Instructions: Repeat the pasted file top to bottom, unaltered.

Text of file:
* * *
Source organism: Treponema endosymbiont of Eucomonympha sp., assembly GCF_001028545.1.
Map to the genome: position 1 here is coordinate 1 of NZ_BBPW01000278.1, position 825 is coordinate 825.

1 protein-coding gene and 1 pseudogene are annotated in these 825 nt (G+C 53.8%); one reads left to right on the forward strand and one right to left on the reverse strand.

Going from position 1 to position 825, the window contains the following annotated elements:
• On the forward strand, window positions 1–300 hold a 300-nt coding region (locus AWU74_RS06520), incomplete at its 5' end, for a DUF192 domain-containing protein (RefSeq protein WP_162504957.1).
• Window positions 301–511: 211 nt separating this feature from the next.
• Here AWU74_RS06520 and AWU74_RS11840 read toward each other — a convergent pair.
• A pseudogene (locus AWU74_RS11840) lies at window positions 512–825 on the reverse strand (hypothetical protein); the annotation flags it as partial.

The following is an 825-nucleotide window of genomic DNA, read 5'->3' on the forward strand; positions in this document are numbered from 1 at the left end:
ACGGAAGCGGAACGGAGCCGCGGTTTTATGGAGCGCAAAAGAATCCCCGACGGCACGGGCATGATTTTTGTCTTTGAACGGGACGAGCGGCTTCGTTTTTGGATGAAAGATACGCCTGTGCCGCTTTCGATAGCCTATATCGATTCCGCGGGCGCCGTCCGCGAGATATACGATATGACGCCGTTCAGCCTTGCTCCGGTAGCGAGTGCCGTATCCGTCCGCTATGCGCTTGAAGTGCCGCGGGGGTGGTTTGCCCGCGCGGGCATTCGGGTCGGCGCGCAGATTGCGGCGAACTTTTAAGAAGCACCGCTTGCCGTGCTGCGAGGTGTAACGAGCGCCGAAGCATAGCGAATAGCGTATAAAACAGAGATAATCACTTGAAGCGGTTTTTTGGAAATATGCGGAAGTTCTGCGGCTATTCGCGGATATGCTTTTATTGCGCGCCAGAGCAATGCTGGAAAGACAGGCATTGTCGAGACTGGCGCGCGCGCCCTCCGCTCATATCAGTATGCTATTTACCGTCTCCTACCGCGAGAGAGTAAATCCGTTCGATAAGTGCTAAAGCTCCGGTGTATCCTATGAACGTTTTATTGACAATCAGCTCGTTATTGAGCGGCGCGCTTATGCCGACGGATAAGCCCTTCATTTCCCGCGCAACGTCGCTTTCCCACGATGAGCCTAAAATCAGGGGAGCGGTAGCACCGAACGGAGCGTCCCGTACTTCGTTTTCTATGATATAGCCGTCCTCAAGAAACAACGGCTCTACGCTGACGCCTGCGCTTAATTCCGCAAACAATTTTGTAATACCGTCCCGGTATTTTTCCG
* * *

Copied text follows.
Source organism: Treponema endosymbiont of Eucomonympha sp., assembly GCF_001028545.1.
Map to the genome: position 1 here is coordinate 1 of NZ_BBPW01000278.1, position 825 is coordinate 825.

1 protein-coding gene and 1 pseudogene are annotated in these 825 nt (G+C 53.8%); one reads left to right on the forward strand and one right to left on the reverse strand.

Going from position 1 to position 825, the window contains the following annotated elements:
• On the forward strand, window positions 1–300 hold a 300-nt coding region (locus AWU74_RS06520), incomplete at its 5' end, for a DUF192 domain-containing protein (RefSeq protein WP_162504957.1).
• Window positions 301–511: 211 nt separating this feature from the next.
• Here AWU74_RS06520 and AWU74_RS11840 read toward each other — a convergent pair.
• A pseudogene (locus AWU74_RS11840) lies at window positions 512–825 on the reverse strand (hypothetical protein); the annotation flags it as partial.

The following is an 825-nucleotide window of genomic DNA, read 5'->3' on the forward strand; positions in this document are numbered from 1 at the left end:
ACGGAAGCGGAACGGAGCCGCGGTTTTATGGAGCGCAAAAGAATCCCCGACGGCACGGGCATGATTTTTGTCTTTGAACGGGACGAGCGGCTTCGTTTTTGGATGAAAGATACGCCTGTGCCGCTTTCGATAGCCTATATCGATTCCGCGGGCGCCGTCCGCGAGATATACGATATGACGCCGTTCAGCCTTGCTCCGGTAGCGAGTGCCGTATCCGTCCGCTATGCGCTTGAAGTGCCGCGGGGGTGGTTTGCCCGCGCGGGCATTCGGGTCGGCGCGCAGATTGCGGCGAACTTTTAAGAAGCACCGCTTGCCGTGCTGCGAGGTGTAACGAGCGCCGAAGCATAGCGAATAGCGTATAAAACAGAGATAATCACTTGAAGCGGTTTTTTGGAAATATGCGGAAGTTCTGCGGCTATTCGCGGATATGCTTTTATTGCGCGCCAGAGCAATGCTGGAAAGACAGGCATTGTCGAGACTGGCGCGCGCGCCCTCCGCTCATATCAGTATGCTATTTACCGTCTCCTACCGCGAGAGAGTAAATCCGTTCGATAAGTGCTAAAGCTCCGGTGTATCCTATGAACGTTTTATTGACAATCAGCTCGTTATTGAGCGGCGCGCTTATGCCGACGGATAAGCCCTTCATTTCCCGCGCAACGTCGCTTTCCCACGATGAGCCTAAAATCAGGGGAGCGGTAGCACCGAACGGAGCGTCCCGTACTTCGTTTTCTATGATATAGCCGTCCTCAAGAAACAACGGCTCTACGCTGACGCCTGCGCTTAATTCCGCAAACAATTTTGTAATACCGTCCCGGTATTTTTCCG